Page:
Where’s your place at the table?
Mine is on the east side of my kitchen, facing the afternoon sun. At certain times of the year I can’t eat there without first closing the blinds because the sun is so bright.
Last week in Nashville, I sat in a different spot.
It was Tuesday, Day 2 of Nurture 2012, a conference on spiritual formation led by the Institute for Christian Spirituality (ICS) at Lipscomb University. I had already dined on delicacies of art from Mark 5 by Rolando Diaz and been led through Psalm 139 in contemplative prayer by Jackie Halstead and had thoughts stirred by Glandion Carney on cultivating a creative heart.
A unique invitation
For lunch on Tuesday, I sat at a round table beside an old friend from years ago on one side and a new friend of one day on the other side.
But as we ate our salads and chicken (and a most delicious chocolate cake!),
we were invited to sit somewhere else.
At another table. As a guest of the Trinity.
The night before we had looked at this icon from medieval Russia. Andrei Rublev (1360-1430) used such intricacy in his design, each detail significant.
One such detail was the open space at the table.
So on Tuesday, after leading us through thoughts on discerning God’s voice, Gary Moon invited us to sit at the table with the Trinity. And listen to their answer to this question, “What do you think of me?”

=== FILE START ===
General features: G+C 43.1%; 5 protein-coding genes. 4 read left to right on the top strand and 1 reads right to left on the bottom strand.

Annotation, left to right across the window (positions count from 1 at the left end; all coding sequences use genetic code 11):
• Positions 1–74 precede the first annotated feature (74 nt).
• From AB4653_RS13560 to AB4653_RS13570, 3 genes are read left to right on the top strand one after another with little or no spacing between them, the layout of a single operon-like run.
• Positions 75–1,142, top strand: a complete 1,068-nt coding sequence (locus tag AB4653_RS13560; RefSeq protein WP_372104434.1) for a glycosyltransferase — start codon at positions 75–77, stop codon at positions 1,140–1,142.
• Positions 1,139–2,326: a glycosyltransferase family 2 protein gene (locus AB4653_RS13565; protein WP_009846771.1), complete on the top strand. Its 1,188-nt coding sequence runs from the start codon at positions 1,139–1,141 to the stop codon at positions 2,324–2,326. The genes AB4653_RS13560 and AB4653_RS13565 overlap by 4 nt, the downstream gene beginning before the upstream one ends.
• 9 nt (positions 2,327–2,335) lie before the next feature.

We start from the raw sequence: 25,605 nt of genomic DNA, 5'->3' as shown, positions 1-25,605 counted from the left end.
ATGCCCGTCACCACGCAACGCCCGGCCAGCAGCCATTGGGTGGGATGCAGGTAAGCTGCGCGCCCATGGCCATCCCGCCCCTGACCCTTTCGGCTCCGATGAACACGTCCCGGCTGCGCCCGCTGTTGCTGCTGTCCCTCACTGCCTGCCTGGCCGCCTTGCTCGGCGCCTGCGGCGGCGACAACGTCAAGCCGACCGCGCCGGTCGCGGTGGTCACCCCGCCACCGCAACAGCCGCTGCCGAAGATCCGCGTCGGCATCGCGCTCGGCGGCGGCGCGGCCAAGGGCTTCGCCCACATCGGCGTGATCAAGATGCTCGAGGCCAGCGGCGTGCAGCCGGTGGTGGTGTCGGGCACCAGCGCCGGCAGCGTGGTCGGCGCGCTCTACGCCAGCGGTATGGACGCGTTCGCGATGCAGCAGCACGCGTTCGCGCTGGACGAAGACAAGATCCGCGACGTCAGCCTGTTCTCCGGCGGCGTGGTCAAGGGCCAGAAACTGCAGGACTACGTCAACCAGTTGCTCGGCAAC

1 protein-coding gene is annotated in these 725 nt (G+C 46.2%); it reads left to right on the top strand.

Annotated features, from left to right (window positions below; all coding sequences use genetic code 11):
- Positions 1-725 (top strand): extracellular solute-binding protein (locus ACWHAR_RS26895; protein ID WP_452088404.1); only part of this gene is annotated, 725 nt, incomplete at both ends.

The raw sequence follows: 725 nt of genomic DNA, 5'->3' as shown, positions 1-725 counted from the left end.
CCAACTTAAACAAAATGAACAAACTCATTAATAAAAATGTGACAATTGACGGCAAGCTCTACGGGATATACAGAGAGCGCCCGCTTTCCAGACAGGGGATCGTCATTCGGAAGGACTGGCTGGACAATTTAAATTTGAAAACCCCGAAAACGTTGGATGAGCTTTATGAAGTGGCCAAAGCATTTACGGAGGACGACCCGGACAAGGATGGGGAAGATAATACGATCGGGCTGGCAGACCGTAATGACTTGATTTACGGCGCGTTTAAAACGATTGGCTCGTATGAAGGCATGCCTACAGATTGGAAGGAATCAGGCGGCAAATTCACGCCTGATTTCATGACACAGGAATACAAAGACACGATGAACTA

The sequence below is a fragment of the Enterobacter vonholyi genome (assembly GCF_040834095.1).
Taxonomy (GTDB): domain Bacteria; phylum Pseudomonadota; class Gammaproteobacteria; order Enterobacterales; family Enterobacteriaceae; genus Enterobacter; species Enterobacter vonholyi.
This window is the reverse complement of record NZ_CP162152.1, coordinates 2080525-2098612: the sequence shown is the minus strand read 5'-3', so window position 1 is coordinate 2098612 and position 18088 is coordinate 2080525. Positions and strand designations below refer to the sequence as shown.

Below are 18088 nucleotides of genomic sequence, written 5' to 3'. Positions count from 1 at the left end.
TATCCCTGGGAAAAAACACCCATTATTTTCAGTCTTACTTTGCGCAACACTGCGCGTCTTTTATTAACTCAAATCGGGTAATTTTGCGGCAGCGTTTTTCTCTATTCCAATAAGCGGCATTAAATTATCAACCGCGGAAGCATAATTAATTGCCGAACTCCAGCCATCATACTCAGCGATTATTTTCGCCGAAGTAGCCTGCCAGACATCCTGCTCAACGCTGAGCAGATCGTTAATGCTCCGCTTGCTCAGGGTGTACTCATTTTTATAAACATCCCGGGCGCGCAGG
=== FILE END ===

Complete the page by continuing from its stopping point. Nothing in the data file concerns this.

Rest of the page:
I closed my eyes as the music of Sherri Youngward played in the background.
Hearing from God
And I listened.
What was the Lord saying to me?
- That I am loved
- That my friendship is desired
- That there is joy and peace for me in the Kingdom
And to remain intentional. To be present. To not withdraw from actively seeking Him.
So I continue now to sit at the table with the Trinity, which may mean sitting in metal chairs eating a barbeque sandwich to celebrate a friend’s birthday. Or standing to chat in Amber’s kitchen with a plate of potluck in hand. Or eating a biscuit in a booth at Hardee’s on Saturday mornings with the women of my family.
It honors the Lord when I enjoy dining in His presence.
At all those tables, I am loved. And I can love.
My friendship is desired. And my friendship is given.
There is joy. And there is peace.
That’s my place at the table...where the Son is bright in my eyes...at all the Kingdom feasts.
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Do you have a standard seat at your kitchen table?
Do you feast often with the Trinity?